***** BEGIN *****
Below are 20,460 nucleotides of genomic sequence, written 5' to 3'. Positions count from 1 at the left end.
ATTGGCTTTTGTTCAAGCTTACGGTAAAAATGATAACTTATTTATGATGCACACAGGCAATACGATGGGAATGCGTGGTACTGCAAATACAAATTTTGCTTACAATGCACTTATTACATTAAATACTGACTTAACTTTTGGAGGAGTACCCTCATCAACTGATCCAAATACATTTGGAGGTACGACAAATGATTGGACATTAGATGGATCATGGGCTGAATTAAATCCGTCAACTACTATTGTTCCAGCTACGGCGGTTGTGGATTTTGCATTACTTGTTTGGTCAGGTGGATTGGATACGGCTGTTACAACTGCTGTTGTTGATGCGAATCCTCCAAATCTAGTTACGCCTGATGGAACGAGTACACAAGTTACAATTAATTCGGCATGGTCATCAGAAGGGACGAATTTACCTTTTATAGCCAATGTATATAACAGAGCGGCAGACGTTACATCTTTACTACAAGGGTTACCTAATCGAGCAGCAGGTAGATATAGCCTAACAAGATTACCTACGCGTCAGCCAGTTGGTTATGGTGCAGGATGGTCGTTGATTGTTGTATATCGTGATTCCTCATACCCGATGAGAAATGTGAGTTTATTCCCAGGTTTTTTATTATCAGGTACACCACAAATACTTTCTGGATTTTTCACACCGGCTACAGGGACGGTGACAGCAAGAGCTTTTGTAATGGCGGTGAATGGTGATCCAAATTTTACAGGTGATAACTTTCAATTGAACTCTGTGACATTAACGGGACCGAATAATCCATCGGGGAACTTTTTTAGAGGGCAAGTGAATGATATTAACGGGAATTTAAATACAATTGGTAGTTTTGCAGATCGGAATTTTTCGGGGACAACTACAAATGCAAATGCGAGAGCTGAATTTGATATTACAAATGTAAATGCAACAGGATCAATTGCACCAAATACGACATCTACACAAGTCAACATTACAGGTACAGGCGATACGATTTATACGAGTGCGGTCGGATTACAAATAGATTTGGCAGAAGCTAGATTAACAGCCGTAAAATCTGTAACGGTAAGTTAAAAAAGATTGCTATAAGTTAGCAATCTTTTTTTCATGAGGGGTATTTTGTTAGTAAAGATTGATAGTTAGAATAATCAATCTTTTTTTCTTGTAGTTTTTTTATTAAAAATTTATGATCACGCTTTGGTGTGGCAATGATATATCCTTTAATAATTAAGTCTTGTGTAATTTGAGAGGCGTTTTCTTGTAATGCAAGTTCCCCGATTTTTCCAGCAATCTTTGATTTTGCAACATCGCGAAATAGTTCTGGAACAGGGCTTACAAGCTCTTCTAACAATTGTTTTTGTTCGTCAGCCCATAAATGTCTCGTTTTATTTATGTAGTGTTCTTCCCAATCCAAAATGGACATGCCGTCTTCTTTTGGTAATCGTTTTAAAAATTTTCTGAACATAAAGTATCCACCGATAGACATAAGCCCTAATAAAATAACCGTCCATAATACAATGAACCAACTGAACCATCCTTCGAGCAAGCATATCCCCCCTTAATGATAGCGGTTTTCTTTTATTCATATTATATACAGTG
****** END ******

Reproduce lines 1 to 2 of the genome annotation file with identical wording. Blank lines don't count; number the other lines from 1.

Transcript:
Below are 20,460 nucleotides of genomic sequence, written 5' to 3'. Positions count from 1 at the left end.
ATTGGCTTTTGTTCAAGCTTACGGTAAAAATGATAACTTATTTATGATGCACACAGGCAATACGATGGGAATGCGTGGTACTGCAAATACAAATTTTGCTTACAATGCACTTATTACATTAAATACTGACTTAACTTTTGGAGGAGTACCCTCATCAACTGATCCAAATACATTTGGAGGTACGACAAATGATTGGACATTAGATGGATCATGGGCTGAATTAAATCCGTCAACTACTATTGTTCCAGCTACGGCGGTTGTGGATTTTGCATTACTTGTTTGGTCAGGTGGATTGGATACGGCTGTTACAACTGCTGTTGTTGATGCGAATCCTCCAAATCTAGTTACGCCTGATGGAACGAGTACACAAGTTACAATTAATTCGGCATGGTCATCAGAAGGGACGAATTTACCTTTTATAGCCAATGTATATAACAGAGCGGCAGACGTTACATCTTTACTACAAGGGTTACCTAATCGAGCAGCAGGTAGATATAGCCTAACAAGATTACCTACGCGTCAGCCAGTTGGTTATGGTGCAGGATGGTCGTTGATTGTTGTATATCGTGATTCCTCATACCCGATGAGAAATGTGAGTTTATTCCCAGGTTTTTTATTATCAGGTACACCACAAATACTTTCTGGATTTTTCACACCGGCTACAGGGACGGTGACAGCAAGAGCTTTTGTAATGGCGGTGAATGGTGATCCAAATTTTACAGGTGATAACTTTCAATTGAACTCTGTGACATTAACGGGACCGAATAATCCATCGGGGAACTTTTTTAGAGGGCAAGTGAATGATATTAACGGGAATTTAAATACAATTGGTAGTTTTGCAGATCGGAATTTTTCGGGGACAACTACAAATGCAAATGCGAGAGCTGAATTTGATATTACAAATGTAAATGCAACAGGATCAATTGCACCAAATACGACATCTACACAAGTCAACATTACAGGTACAGGCGATACGATTTATACGAGTGCGGTCGGATTACAAATAGATTTGGCAGAAGCTAGATTAACAGCCGTAAAATCTGTAACGGTAAGTTAAAAAAGATTGCTATAAGTTAGCAATCTTTTTTTCATGAGGGGTATTTTGTTAGTAAAGATTGATAGTTAGAATAATCAATCTTTTTTTCTTGTAGTTTTTTTATTAAAAATTTATGATCACGCTTTGGTGTGGCAATGATATATCCTTTAATAATTAAGTCTTGTGTAATTTGAGAGGCGTTTTCTTGTAATGCAAGTTCCCCGATTTTTCCAGCAATCTTTGATTTTGCAACATCGCGAAATAGTTCTGGAACAGGGCTTACAAGCTCTTCTAACAATTGTTTTTGTTCGTCAGCCCATAAATGTCTCGTTTTATTTATGTAGTGTTCTTCCCAATCCAAAATGGACATGCCGTCTTCTTTTGGTAATCGTTTTAAAAATTTTCTGAACATAAAGTATCCACCGATAGACATAAGCCCTAATAAAATAACCGTCCATAATACAATGAACCAACTGAACCATCCTTCGAGCAAGCATATCCCCCCTTAATGATAGCGGTTTTCTTTTATTCATATTATATACAGTG